A fireplace that houses the fire of Pentecost.  Today’s New Testament reading from the Book of Acts is a story about fire – the fiery spirit of God falling like little flames, like little tongues of fire, on those first followers of Jesus.  The story of the first church in Acts begins with wildfire – a wildfire that settles a bit into the fireplace of liturgy when Peter stands up to preach that first sermon.  The story begins with the followers of Jesus huddled together – tight and insular – until rushing wind turns into a roaring, spiritual fire that fills the room – expands the room to bursting, falls upon them all, and empowers them to speak boldly in other languages.  It’s a symbolic story – a moment when, as philosopher Peter Sloterdijk writes, the church’s “message” was forged, a message “that all people … should view themselves as members of a single commune created by God … [and that all] enmities that arise among individuals and groups … [should be] dissolv[ed].”[3] Pentecost is fire – a fire that burns down boundaries and borders.  Witnesses of that first Pentecost, according to Luke – the author of the story – were dumbfounded at what they saw.  Some scoffed that the followers of Jesus were just drunk.  But others testified to hearing their native languages from across the Roman Empire:  from the easternmost edge near Parthia, to Egypt in the south, Cappadocia in the northeast, to the Latin of Rome itself.  The church of that first Pentecost – filled with God’s fire – would, as Sloterdijk says, dissolve all enmities between individuals and groups.  Pentecost is fire, and also reversal – a great reversal of the Tower of Babel story from the Book of Genesis – today’s Old Testament reading – a tale about how the languages and divisions first emerged.  If Babel is about tearing and division; Pentecost is about the spirit of God stitching all things back together – a healing of human-made rifts, which is why divisions and borders and fences and walls and boundaries of all sorts fall short of Pentecost’s flaming vision for the unity of humanity.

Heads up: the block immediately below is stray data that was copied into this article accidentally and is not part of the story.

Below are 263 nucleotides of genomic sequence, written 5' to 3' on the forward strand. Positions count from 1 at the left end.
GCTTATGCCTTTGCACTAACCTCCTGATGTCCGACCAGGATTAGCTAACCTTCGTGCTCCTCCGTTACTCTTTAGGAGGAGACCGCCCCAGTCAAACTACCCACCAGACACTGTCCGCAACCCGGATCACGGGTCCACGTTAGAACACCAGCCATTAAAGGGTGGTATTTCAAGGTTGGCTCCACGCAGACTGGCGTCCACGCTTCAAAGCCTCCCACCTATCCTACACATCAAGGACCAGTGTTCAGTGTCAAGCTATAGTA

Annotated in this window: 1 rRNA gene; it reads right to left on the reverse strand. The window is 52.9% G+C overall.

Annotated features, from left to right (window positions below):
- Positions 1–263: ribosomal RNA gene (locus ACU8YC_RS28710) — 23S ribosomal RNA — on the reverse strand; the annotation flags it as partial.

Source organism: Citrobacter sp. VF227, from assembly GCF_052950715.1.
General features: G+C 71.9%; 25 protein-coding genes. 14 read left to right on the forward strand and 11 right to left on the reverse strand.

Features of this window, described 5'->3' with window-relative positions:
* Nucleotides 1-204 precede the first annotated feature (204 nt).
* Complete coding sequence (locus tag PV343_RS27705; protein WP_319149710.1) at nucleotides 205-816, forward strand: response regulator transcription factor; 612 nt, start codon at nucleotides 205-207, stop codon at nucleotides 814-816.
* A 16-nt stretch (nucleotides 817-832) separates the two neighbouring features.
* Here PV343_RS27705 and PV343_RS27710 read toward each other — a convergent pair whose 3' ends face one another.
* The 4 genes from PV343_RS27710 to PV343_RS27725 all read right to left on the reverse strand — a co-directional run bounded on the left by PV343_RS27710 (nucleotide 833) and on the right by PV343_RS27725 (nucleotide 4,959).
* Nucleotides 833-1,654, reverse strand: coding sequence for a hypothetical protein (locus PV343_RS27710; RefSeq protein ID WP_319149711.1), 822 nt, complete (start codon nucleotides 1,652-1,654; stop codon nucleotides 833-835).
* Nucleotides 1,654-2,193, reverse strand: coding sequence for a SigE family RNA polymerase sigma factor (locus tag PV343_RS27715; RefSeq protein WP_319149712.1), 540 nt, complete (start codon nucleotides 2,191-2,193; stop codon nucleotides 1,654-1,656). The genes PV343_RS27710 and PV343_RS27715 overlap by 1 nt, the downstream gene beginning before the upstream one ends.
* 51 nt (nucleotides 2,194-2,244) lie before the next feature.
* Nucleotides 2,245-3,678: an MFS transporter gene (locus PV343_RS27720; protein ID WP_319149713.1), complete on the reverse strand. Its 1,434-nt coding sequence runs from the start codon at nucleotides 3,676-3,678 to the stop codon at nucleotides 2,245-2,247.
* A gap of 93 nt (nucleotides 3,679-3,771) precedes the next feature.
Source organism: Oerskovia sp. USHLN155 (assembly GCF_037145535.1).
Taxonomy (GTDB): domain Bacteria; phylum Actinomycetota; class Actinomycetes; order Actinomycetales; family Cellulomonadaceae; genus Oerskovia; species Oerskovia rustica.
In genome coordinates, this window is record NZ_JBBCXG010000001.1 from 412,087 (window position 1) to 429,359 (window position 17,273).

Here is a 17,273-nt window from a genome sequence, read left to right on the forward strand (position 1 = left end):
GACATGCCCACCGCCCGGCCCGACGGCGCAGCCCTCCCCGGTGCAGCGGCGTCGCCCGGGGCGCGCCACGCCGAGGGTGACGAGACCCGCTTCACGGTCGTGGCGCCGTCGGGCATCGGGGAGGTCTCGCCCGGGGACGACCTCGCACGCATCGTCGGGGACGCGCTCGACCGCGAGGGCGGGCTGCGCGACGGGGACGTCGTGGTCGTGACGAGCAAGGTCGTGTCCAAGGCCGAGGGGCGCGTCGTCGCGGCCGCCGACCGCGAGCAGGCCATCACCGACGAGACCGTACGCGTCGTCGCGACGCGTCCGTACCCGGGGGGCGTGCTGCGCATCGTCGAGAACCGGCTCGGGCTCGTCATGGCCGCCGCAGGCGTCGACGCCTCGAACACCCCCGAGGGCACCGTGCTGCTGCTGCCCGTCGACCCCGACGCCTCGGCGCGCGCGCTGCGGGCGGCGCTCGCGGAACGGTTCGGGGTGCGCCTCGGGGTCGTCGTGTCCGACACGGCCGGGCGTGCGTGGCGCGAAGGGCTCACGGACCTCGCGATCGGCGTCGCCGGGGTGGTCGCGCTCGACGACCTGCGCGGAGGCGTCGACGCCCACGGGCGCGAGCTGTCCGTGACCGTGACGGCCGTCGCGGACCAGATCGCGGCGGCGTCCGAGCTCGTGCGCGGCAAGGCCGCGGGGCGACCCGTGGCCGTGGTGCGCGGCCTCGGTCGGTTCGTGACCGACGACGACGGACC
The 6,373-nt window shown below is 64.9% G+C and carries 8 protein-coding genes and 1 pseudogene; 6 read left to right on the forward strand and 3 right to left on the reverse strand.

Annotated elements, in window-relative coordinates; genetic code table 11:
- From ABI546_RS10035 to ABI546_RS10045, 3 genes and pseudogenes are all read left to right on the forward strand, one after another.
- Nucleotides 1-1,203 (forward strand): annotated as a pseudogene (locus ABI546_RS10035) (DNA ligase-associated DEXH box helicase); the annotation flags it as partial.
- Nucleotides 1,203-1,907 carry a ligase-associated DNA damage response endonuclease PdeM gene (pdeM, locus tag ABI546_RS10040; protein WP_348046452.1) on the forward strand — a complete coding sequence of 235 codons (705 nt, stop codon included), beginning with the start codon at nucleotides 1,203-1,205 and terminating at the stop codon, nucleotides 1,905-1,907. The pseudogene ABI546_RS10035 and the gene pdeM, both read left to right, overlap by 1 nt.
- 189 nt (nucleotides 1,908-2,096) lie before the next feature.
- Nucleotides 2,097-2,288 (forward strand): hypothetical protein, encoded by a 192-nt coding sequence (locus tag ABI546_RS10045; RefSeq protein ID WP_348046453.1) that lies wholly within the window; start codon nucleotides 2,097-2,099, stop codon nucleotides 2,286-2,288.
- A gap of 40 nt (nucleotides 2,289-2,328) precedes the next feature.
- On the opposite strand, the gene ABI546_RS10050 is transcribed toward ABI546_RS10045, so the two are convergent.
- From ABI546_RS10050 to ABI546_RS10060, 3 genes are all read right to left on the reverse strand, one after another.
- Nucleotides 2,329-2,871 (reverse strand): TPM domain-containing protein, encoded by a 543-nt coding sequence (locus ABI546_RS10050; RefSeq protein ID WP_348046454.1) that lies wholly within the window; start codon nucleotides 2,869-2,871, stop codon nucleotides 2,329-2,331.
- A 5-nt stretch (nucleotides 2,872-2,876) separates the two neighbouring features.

Last year,[4] Chinese artist Ai Weiwei began constructing an exhibit across New York City on the theme of fences and borders inspired by the Robert Frost poem that begins, “Something there is that doesn’t love a wall.”[5]  The exhibit opened in October.  There were circular, cage-like fences.  Baseball cage-like fences.  Glass walls in front of bus stops.  A fence with a small opening under the archway into Washington Square Park.  And many others.  The purpose of the exhibit, said Ai Weiwei, was to illustrate visually “‘the rise of nationalism [in our time] … , [the] increase’,” he said, “‘in the closure of borders, and an exclusionary attitude towards migrants and refugees, the victims of war and the casualties of globalization.’”  Ai Weiwei’s exhibit, it seems to me, is a Pentecost exhibit.  Not walls and fences, but healing and joining and unity and belonging.  Pentecost is about gathering – the gathering of every tribe and tongue, every person – like the gathering at the beginning of our Sunday service where we welcome all regardless of state in life or statement of identity or faith.  All are invited.  All can sing together.  All can participate responsively.  All can pray together.  All can confess their shortcomings and brokenness – because no one is perfect or completely whole.  All can share Christ’s peace, because Jesus didn’t turn anyone away and neither will we.  Liturgy – the work of the people, the fireplace that houses Pentecost’s fire – is like practice, a weekly dress rehearsal for living.  A dress rehearsal that prepares us to live as people of Pentecost in between life’s Sundays.  A weekly reminder of God’s dream for our world.